Jean Stefancic

Research Professor Emerita

Biography

Jean Stefancic writes about law reform, social change, and legal scholarship. She has written and co-authored fifty articles and fifteen books, many with her husband Richard Delgado. Their book, Critical White Studies: Looking Behind the Mirror, won a Gustavus Myers award for outstanding book on human rights in North America in 1998.

Her book, How Lawyers Lose Their Way: A Profession Fails Its Creative Minds, examines the causes of lawyers' unhappiness. An earlier book, No Mercy: How Conservative Think Tanks and Foundations Changed America's Social Agenda, is "a superb guide to the right wing counter-revolution which has changed the face of America " according to one reviewer; was described by Jonathan Kozol as an "enormously valuable book, written with remarkable contrast and even-handedness;" praised by Herbert Gans, as a "careful and comprehensive accounting of who did what in trying to kill liberal programs and policies;" and recommended by the New York Law Journal as a "clarion call to those of us who have too long remained complacent that things will return to the more humane thinking of the bygone Great Society."

During her ten years at the University of Colorado law school, she was affiliated with the Latino/a Research & Policy Center and on the advisory committee of the Center of the American West. While teaching at the University of Pittsburgh law school, she was Research Professor & Derrick Bell Scholar. Currently at the University of Alabama Law School she holds the title of Professor and Clement Research Affiliate.

Stefancic has written and co-authored numerous articles and ten books, many with her husband Richard Delgado, with whom she has shared writing residencies at Bellagio, Bogliasco, and Centrum. Their book, Critical White Studies: Looking Behind the Mirror, won a Gustavus Myers award for outstanding book on human rights in North America in 1998. Stefancic and Delgado also serve as co-editors for the New York University Press series Critical America.

Before joining the Pittsburgh faculty, Stefancic spent ten years at the University of Colorado, where she was affiliated with the Latino/a Research & Policy Center and the Center of the American West. Her work has been widely cited, and she has given numerous talks, workshops, and classes at law schools, universities, and conferences in the United States, Canada, Australia, and England.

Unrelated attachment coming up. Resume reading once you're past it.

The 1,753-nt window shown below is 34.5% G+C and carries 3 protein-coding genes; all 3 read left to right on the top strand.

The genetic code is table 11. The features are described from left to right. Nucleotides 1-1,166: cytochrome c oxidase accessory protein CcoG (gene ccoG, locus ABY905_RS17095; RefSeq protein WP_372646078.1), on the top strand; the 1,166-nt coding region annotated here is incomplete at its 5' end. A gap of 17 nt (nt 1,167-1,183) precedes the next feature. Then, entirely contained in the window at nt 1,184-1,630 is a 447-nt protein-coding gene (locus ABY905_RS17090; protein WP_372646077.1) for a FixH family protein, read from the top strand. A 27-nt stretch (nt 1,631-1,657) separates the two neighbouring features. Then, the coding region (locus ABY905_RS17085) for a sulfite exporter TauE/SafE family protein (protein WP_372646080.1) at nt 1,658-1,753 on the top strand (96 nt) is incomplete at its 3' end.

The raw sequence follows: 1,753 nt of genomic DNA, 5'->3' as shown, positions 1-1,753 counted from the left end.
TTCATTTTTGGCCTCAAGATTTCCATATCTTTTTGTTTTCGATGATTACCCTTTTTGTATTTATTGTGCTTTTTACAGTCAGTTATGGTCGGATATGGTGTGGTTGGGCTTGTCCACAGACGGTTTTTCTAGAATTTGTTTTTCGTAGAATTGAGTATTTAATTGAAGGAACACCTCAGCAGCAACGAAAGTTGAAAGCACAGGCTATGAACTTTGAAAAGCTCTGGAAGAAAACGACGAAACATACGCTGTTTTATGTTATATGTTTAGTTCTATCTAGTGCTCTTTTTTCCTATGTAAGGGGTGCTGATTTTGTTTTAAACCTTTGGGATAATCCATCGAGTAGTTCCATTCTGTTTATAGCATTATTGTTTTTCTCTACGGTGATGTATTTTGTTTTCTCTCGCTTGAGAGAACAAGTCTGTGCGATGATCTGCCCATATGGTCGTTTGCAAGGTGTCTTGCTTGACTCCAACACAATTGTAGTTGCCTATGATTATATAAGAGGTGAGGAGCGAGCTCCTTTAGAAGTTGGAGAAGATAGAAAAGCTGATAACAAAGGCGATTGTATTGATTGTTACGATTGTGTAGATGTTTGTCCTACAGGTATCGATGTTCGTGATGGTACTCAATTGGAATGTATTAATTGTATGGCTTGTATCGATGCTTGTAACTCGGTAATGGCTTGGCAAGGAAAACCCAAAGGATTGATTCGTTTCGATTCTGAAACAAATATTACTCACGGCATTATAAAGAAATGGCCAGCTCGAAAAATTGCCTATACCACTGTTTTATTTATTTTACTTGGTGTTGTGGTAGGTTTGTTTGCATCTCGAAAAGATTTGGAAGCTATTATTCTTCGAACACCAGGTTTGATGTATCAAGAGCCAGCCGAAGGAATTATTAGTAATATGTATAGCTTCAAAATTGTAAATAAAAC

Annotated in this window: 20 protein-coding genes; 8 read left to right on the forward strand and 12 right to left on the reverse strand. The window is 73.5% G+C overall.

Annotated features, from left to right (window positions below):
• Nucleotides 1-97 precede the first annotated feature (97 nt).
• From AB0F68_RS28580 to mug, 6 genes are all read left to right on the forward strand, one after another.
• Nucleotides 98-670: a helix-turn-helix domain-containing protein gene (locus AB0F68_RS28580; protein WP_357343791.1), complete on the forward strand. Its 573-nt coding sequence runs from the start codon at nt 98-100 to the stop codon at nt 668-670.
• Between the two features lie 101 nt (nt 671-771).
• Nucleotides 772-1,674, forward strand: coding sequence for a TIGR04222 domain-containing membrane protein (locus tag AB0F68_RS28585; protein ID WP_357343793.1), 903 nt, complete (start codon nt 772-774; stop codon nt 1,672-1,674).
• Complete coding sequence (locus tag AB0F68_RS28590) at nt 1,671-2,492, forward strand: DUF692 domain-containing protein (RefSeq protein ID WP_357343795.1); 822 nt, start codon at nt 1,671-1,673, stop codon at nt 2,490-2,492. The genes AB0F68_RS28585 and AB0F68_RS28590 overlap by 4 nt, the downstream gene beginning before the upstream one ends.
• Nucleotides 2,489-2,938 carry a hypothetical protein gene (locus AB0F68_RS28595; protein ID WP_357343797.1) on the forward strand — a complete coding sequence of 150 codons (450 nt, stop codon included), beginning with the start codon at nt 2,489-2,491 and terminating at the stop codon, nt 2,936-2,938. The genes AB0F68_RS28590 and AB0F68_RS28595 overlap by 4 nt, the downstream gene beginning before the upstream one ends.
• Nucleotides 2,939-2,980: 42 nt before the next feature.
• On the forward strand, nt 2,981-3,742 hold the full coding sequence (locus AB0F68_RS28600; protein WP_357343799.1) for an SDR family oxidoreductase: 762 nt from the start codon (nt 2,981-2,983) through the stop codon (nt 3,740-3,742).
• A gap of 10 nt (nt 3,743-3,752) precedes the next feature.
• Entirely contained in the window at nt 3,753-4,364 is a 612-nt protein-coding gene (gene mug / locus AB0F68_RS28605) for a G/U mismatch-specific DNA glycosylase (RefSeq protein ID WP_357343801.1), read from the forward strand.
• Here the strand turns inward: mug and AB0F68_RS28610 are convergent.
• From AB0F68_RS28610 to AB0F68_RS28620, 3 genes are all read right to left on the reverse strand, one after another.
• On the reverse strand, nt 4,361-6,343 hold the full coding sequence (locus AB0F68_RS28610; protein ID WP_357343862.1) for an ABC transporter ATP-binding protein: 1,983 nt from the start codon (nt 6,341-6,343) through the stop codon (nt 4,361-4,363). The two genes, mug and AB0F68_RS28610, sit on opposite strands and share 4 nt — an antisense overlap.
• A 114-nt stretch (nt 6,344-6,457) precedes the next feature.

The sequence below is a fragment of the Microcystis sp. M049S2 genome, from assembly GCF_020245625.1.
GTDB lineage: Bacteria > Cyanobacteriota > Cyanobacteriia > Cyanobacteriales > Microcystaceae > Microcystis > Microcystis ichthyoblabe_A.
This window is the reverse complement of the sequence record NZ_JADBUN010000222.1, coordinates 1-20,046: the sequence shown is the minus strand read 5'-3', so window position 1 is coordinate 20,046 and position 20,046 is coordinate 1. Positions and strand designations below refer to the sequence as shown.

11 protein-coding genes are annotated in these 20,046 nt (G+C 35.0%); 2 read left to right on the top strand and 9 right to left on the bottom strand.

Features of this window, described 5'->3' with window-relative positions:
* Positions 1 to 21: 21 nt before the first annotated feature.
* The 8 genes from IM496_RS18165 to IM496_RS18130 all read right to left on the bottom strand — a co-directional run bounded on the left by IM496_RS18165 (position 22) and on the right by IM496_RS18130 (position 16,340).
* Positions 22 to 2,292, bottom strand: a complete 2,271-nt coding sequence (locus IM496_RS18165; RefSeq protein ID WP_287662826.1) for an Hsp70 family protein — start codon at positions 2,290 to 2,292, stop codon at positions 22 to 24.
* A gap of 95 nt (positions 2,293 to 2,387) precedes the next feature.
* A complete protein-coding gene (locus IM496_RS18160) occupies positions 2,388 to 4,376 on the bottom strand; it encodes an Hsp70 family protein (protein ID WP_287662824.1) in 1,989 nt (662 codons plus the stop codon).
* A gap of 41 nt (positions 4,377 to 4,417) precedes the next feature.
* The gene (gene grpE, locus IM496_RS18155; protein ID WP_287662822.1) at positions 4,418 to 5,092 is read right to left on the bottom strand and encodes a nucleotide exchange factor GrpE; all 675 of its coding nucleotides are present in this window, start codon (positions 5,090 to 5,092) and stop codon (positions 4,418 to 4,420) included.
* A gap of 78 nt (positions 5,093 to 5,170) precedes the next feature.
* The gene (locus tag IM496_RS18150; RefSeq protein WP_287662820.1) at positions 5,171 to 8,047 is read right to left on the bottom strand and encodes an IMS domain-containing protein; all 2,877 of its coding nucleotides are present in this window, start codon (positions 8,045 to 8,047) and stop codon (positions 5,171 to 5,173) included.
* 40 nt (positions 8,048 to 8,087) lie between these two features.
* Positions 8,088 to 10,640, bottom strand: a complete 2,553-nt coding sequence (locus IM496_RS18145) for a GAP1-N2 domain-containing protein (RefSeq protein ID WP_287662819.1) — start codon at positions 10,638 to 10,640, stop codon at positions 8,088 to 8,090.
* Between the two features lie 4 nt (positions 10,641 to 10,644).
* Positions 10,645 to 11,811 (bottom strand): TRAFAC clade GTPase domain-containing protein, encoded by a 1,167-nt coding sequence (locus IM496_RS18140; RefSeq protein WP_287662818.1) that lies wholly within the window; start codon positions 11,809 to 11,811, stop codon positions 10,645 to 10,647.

Stefancic has written and co-authored numerous articles and ten books, many with her husband Richard Delgado, with whom she has shared writing residencies at Bellagio, Bogliasco, and Centrum. Their book, Critical White Studies: Looking Behind the Mirror, won a Gustavus Myers award for outstanding book on human rights in North America in 1998. Stefancic and Delgado also serve as co-editors for the New York University Press series Critical America.

Before joining the Pittsburgh faculty, Stefancic spent ten years at the University of Colorado, where she was affiliated with the Latino/a Research & Policy Center and the Center of the American West. Her work has been widely cited, and she has given numerous talks, workshops, and classes at law schools, universities, and conferences in the United States, Canada, Australia, and England.

Key/Recent Publications

Books:

  • Critical Race Theory: An Introduction, (NYU Press, 3d ed. 2018).
  • Race and Races: Cases and Resources for a Diverse America, (West Group, 3d ed. 2015).
  • The Latino/a Condition: A Critical Reader, (NYU Press, 2d ed. 2011).
  • How Lawyers Lose Their Way: A Profession Fails Its Creative Minds (Duke University Press, 2005).
  • No Mercy: How Conservative Think Tanks and Foundations Changed America’s Social Agenda (Temple University Press 1996).

Articles:

  • Lessons from Mexican Folklore: U.S. Immigration Policy, Child Separation, and La Llorona, 81 U. Pitt. L. Rev. 286 (2020).
  • Law, Religion, and Racial Justice: A Comment on Derrick Bell’s Last Article, 69 Case W. Res. L. Rev. 341 (2018).
  • Southern Dreams and a New Theory of First Amendment Legal Realism, 65 Emory L.J. 303 (2015).
  • Terrace v. Thompson and the Legacy of Manifest Destiny, 12 Nev. L.J. 532 (2012).
  • Images of the Outsider in American Law and Culture: Can Free Expression Remedy Systemic Social Ills? 77 Cornell L. Rev. 1258 (1992).
  • Why Do We Tell the Same Stories? Law Reform, Critical Librarianship, and the Triple Helix Dilemma, 42 Stan. L. Rev. 207 (1989).